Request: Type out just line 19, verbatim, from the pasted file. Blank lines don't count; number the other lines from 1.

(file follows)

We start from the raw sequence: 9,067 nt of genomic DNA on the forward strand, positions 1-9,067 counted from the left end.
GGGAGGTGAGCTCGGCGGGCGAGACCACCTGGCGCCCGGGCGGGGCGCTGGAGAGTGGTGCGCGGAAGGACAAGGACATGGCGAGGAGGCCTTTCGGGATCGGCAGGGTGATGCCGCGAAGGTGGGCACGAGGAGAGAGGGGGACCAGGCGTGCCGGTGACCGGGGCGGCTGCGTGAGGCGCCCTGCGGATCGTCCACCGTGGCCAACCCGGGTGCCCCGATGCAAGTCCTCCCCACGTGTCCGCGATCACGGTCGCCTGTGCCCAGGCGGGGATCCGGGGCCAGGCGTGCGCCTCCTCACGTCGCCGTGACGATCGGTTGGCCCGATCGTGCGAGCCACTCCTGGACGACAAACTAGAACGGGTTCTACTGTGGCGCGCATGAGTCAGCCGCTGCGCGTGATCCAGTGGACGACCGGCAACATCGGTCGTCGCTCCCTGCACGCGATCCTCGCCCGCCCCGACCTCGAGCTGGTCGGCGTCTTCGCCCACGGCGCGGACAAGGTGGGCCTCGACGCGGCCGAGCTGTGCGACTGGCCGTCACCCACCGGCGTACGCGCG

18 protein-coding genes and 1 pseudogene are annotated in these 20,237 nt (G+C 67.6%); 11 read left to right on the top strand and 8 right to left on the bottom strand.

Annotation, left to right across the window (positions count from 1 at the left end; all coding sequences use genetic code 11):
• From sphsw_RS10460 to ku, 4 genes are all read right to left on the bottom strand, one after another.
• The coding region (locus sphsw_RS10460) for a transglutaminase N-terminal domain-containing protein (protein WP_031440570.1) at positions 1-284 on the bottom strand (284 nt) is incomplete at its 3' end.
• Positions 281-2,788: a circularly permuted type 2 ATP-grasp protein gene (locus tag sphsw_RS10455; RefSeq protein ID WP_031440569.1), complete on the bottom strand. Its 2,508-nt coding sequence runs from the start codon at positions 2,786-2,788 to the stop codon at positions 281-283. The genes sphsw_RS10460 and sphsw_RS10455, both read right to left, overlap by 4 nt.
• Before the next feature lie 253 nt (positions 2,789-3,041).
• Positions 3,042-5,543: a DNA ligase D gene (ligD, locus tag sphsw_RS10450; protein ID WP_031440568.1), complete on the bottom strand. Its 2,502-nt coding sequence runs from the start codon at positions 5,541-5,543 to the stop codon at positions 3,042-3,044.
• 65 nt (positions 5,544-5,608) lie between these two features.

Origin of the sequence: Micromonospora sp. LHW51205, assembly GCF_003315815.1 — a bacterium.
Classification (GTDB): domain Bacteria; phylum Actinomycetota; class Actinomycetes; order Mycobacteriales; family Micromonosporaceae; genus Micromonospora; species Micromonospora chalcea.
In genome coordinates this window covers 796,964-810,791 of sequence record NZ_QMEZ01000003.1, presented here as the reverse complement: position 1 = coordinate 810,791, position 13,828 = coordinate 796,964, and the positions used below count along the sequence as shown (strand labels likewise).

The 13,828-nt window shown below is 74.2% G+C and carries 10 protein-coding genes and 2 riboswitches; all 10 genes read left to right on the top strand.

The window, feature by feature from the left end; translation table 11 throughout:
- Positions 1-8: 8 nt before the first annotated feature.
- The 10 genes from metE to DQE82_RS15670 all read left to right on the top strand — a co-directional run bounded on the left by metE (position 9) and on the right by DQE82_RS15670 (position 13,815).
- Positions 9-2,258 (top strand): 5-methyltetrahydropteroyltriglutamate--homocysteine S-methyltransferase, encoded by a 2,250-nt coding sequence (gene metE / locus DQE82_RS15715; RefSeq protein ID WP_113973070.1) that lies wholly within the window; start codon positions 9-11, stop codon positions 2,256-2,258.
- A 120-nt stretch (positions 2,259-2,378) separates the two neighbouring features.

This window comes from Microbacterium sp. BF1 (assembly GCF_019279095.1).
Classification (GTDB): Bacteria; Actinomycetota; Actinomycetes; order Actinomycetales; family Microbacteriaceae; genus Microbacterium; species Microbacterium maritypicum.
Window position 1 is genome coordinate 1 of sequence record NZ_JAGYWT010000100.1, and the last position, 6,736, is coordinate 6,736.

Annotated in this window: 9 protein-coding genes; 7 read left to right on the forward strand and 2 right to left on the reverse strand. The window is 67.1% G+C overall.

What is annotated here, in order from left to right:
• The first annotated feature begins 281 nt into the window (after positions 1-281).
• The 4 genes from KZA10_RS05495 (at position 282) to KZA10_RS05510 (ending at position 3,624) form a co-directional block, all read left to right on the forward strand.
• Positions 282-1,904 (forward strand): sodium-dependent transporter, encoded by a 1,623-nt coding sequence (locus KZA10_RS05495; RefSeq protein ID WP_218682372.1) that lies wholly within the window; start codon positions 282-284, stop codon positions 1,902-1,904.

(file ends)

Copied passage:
- A 120-nt stretch (positions 2,259-2,378) separates the two neighbouring features.